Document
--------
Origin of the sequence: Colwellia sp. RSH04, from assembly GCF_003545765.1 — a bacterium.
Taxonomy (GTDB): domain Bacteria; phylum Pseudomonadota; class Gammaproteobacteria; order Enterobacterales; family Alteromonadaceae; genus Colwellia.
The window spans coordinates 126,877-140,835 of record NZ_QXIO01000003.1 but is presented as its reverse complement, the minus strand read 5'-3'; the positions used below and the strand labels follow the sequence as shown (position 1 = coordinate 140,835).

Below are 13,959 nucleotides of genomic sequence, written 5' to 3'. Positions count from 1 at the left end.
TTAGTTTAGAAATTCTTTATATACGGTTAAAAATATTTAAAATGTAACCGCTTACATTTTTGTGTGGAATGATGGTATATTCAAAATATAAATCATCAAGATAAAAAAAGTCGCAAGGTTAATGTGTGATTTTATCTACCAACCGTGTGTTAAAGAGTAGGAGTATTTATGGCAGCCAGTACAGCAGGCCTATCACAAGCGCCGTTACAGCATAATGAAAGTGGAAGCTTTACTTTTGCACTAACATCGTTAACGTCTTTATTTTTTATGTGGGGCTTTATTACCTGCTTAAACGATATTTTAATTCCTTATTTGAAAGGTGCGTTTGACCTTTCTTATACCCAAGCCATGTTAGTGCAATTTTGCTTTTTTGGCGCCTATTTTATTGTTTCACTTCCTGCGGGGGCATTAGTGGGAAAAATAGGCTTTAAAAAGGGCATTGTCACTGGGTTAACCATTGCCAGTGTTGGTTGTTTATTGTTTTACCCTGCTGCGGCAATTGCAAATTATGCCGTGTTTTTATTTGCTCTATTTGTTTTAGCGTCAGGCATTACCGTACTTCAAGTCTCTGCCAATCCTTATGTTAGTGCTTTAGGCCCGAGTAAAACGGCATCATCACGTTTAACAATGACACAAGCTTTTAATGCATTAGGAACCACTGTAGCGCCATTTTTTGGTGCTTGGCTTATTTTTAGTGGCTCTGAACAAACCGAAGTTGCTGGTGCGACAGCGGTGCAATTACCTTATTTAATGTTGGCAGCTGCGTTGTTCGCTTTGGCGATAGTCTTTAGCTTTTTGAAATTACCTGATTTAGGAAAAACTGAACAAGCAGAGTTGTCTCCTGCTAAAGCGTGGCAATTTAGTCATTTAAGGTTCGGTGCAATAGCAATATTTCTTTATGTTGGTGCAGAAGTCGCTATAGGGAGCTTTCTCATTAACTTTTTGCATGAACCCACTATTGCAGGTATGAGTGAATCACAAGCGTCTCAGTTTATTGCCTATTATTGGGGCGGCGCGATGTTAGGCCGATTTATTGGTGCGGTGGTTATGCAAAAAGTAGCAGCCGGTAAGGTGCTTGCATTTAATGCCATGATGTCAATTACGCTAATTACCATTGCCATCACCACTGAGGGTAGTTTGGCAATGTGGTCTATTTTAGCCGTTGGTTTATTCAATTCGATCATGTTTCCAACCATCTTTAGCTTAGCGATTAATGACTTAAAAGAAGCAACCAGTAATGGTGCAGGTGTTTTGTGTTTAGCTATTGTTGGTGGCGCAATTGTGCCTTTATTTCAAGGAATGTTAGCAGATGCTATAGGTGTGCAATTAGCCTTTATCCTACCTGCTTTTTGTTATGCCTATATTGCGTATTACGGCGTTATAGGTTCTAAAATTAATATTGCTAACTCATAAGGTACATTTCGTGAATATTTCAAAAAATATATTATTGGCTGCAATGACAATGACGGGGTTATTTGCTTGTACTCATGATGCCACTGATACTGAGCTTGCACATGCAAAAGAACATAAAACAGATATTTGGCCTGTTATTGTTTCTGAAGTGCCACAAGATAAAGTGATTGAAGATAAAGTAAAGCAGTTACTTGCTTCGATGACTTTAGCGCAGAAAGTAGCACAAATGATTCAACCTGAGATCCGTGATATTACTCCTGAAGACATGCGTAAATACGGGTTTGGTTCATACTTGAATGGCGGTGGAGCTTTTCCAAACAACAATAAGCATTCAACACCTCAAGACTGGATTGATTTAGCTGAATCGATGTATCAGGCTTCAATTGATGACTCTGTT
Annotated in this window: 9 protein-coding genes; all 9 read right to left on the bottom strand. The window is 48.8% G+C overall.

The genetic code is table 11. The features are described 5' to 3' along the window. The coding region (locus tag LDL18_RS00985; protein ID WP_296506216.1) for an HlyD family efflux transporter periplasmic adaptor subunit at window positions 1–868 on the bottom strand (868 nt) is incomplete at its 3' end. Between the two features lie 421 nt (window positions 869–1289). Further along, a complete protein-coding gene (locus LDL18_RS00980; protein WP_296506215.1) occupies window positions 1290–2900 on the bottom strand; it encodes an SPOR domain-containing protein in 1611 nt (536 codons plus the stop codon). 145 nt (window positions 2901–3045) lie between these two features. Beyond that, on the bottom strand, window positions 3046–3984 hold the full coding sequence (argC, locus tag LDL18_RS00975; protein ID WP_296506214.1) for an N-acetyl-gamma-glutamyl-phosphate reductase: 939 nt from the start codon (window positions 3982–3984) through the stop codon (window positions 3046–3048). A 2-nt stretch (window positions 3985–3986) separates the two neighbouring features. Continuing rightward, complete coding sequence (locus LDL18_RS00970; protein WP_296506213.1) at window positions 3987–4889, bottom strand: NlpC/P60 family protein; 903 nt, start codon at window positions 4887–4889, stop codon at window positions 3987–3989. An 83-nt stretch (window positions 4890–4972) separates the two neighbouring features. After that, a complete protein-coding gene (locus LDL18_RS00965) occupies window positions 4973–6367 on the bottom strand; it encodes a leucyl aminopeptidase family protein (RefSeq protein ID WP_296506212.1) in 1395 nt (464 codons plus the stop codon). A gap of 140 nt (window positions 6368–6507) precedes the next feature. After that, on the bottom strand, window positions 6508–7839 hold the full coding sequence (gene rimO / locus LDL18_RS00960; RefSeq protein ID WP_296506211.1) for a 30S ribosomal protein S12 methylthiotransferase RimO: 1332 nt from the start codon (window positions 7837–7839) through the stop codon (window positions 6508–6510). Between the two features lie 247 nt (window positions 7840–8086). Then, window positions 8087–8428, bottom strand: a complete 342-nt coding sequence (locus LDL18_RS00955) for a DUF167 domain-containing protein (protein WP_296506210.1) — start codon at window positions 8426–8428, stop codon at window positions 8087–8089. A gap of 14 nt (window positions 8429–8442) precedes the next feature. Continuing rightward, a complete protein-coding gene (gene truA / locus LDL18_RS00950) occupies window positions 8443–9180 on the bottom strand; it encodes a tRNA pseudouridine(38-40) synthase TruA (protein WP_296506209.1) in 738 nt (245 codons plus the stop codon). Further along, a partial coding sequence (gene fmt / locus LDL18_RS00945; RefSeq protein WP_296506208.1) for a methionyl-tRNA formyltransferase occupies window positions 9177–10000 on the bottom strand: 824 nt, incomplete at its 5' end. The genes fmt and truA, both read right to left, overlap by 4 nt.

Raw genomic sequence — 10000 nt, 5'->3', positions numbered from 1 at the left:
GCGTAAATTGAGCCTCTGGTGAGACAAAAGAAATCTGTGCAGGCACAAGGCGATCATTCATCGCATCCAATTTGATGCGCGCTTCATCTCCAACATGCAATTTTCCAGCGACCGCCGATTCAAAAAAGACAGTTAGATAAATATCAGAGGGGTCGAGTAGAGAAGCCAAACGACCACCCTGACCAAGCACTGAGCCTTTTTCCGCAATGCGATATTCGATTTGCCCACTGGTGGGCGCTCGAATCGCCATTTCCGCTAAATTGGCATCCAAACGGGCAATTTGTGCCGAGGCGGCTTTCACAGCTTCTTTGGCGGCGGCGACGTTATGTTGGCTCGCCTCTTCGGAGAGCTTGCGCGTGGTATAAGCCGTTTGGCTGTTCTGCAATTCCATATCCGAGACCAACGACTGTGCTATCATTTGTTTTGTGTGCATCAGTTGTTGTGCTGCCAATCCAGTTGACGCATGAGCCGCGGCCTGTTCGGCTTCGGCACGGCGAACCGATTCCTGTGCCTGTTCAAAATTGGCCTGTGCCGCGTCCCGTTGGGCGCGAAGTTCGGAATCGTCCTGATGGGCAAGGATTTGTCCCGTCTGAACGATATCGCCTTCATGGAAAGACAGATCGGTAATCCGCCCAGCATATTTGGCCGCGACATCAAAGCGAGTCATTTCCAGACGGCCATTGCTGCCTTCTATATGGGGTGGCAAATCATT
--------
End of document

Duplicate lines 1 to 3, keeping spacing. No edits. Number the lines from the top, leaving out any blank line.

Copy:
Origin of the sequence: Colwellia sp. RSH04, from assembly GCF_003545765.1 — a bacterium.
Taxonomy (GTDB): domain Bacteria; phylum Pseudomonadota; class Gammaproteobacteria; order Enterobacterales; family Alteromonadaceae; genus Colwellia.
The window spans coordinates 126,877-140,835 of record NZ_QXIO01000003.1 but is presented as its reverse complement, the minus strand read 5'-3'; the positions used below and the strand labels follow the sequence as shown (position 1 = coordinate 140,835).